DeKalb Sheriff’s Office, GPTC launch welding pilot program for inmates

August 29, 20196min2980
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(L-R) GPTC President Tavarez Holston; Theresa Austin-Gibbons, Director of WorkSource DeKalb; and, DeKalb County Sheriff Jeffrey L. Mann announced a partnership that helps DeKalb Jail inmates earn college-level certification as welders so they can find employment after release.  Photo provided by DeKalb County Sheriff’s Office.



Nine DeKalb County Jail inmates are training to become welders through a pilot program launched by the Sheriff’s Office, WorkSource DeKalb, Georgia Piedmont Technical College (GPTC) and the Technical College System of Georgia (TCSG).

Seven males and two female inmates are participating in the welding program, which is being held at GPTC’s Decatur campus. The inmates began classes on Aug. 19 and will complete the program in two semesters—roughly eight months. They will be certified as welders and receive assistance from program partners in helping them to find jobs when they are released from jail.

DeKalb County Sheriff Jeffrey L. Mann announced the program at a news conference on Aug. 28, saying he hopes to reduce criminal recidivism in DeKalb by facilitating career paths for inmates upon release.

“Apparently, the welding industry is experiencing a serious shortage of trained, certified welders,” Mann said. “Some 400,000 jobs as career professionals at up to $35 per hour are available nationwide for men and women who meet the requirements.”

The program was presented to inmates who have been ordered to serve sentences up to 24 months at the DeKalb County Jail. Those who were interested received orientation to the program and a series of individual interviews by the jail program coordinator.

The approximate costs for each inmate to participate in the welding program is $3,288, which includes enrollment, books/materials, and graduation upon completion of the program. While inmate students are in custody, the DeKalb County Sheriff’s Office covers their basic living costs (food, clothing, shelter) as well as transportation to and from class, class supplies, and study aids. Georgia Piedmont Technical College has waived the application and enrollment fees for participants in this program.

WorkSource DeKalb is providing funding to cover tuition costs through the Individual Training Account (ITA) Agreement with the college, along with the costs related to training and equipment within WIOA regulations.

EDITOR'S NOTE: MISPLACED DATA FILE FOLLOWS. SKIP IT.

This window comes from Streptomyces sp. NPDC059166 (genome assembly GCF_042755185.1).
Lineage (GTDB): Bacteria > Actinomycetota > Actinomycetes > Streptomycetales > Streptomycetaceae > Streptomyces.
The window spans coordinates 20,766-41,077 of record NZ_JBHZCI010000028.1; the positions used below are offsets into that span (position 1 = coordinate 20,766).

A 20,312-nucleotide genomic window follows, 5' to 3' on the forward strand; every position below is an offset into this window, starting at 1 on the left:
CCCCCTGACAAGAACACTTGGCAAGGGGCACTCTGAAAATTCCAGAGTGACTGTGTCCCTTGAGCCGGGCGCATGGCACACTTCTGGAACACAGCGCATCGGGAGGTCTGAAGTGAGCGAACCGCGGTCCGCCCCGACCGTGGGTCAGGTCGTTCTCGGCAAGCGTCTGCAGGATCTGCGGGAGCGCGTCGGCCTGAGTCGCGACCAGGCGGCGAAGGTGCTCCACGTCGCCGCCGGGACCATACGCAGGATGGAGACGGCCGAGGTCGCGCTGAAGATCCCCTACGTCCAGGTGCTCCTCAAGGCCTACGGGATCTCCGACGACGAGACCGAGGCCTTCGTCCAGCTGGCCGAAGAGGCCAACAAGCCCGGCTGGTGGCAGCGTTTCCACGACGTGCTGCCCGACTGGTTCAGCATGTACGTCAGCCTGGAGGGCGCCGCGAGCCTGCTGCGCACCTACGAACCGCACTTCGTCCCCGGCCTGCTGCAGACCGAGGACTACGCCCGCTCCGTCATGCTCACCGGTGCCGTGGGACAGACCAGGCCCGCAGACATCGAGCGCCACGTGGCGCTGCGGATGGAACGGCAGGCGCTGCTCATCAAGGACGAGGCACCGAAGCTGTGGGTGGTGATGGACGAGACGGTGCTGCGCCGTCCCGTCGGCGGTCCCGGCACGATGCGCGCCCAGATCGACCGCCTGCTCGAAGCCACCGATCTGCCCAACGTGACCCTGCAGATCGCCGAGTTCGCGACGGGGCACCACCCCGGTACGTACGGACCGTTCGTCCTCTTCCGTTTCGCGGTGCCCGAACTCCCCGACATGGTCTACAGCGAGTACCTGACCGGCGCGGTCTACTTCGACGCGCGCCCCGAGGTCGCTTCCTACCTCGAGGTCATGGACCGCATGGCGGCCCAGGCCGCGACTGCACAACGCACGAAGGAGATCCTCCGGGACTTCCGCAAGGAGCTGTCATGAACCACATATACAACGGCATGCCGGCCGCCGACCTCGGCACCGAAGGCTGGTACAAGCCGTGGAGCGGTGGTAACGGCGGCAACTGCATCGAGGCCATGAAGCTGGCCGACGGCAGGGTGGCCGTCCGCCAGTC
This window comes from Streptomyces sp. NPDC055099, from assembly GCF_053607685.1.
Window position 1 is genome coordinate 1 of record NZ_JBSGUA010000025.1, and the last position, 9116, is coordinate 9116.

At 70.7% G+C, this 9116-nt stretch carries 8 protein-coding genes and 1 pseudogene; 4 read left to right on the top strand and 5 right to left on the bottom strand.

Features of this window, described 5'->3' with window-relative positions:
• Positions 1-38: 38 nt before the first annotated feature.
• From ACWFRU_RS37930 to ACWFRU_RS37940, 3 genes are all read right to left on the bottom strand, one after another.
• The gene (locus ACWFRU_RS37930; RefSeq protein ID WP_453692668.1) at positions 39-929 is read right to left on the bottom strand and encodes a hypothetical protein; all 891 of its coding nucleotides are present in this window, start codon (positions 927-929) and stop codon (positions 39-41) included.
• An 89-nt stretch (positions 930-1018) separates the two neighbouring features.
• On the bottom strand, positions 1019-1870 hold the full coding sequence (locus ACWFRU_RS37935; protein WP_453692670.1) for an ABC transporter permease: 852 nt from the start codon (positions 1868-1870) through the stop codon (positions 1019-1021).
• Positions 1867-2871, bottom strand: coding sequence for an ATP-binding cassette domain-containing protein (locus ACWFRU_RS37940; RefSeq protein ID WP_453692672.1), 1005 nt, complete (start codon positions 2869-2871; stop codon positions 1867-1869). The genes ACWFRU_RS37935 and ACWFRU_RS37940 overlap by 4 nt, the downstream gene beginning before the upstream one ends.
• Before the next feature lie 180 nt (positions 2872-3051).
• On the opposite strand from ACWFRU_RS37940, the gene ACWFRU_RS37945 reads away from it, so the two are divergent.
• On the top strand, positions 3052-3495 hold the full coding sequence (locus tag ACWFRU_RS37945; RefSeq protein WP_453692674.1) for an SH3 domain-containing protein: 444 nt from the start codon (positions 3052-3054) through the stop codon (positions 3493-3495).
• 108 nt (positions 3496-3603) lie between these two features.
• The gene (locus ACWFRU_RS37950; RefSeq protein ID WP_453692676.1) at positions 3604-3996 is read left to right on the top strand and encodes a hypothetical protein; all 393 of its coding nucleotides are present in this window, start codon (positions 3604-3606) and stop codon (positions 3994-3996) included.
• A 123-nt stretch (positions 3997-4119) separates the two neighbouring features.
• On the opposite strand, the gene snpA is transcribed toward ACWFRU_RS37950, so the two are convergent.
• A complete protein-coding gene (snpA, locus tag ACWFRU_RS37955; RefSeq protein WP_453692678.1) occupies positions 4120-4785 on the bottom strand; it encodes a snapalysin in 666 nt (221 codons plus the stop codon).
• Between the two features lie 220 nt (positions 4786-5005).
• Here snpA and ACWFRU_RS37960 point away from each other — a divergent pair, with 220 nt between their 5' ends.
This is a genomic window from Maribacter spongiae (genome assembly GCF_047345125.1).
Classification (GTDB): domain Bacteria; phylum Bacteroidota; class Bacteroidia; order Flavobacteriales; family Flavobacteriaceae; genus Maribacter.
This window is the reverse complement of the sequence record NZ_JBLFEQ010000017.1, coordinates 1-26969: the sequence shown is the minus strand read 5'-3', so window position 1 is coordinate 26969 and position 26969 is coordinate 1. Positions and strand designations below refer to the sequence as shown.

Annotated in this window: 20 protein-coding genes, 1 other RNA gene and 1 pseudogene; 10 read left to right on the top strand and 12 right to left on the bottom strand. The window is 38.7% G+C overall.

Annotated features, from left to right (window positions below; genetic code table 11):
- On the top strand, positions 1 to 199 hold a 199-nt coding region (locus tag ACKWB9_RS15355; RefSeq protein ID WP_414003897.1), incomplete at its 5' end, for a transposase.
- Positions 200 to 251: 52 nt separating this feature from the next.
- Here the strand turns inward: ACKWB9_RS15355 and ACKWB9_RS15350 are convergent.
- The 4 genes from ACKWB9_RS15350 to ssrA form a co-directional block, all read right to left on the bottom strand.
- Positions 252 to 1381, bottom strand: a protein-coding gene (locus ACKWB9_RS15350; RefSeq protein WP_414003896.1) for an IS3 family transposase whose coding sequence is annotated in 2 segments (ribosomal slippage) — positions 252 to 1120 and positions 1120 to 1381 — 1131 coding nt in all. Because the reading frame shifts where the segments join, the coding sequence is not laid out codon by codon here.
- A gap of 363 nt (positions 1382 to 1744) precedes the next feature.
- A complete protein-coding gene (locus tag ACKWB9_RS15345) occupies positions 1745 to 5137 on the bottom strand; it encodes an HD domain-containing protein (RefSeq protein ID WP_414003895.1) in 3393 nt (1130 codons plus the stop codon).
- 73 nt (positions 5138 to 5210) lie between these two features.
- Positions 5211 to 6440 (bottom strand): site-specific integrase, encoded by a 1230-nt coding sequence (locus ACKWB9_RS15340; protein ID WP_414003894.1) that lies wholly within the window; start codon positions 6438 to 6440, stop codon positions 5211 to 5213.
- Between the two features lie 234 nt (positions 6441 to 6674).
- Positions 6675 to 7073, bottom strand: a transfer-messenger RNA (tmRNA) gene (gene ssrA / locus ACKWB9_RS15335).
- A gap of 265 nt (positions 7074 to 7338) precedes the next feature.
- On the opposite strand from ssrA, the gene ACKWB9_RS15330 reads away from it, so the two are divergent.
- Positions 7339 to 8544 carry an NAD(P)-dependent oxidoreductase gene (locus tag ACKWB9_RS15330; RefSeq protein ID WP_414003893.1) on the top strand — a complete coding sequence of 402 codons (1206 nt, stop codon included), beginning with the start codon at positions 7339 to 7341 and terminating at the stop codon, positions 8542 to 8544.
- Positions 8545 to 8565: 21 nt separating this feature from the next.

Mann said he welcomes the program. Obtaining adequate income through meaningful, long-term employment is one of the major hurdles ex-offenders face when returning to society.

“The correlation between criminal behavior and low or no education or employable skills is dismal and well documented,” said Mann. “…It can be a determining factor in a decision to re-offend.”

Mann said the agency partnership is necessary to eliminate other roadblocks such as the lack of support services and the stigma of having been incarcerated.

“We are committed to seeing every citizen trained and equipped for our workforce, regardless of where they happen to be in life,” said GPTC President Tavarez Holston. “It is our desire to see our graduates improve their quality of life by obtaining gainful employment. This is how we move our economy forward. We are excited to partner with the DeKalb County Sheriff’s Office in this effort.”

The GPTC welding curriculum includes classroom instruction as well as practical training in safety, the use of equipment, and specific job-related skills. The program is offered to “sentenced inmates” at the jail–those sentenced by a judge to serve up to 24 months in the county jail, rather than in a state prison. Participants are transported to and from the campus in secure sheriff’s office vehicles by armed deputies under the same guidelines and procedures in use for our daily transport of inmates to and from DeKalb County courts. Care has been taken to avoid interaction or contact by the inmates with other students or personnel at the college, unless they are authorized program staff.

“Although this initial class is a pilot, we can change outcomes,” said Mann. “We are committed to facilitating opportunities well into the future for qualified sentenced inmates at our jail. This initiative is an on-ramp for DeKalb County ex-offenders to a road that can lead to an improved quality of life. Having that advantage, we expect they will choose not to return to past behaviors, and that decision can begin to eliminate instances of recidivism in our community.”

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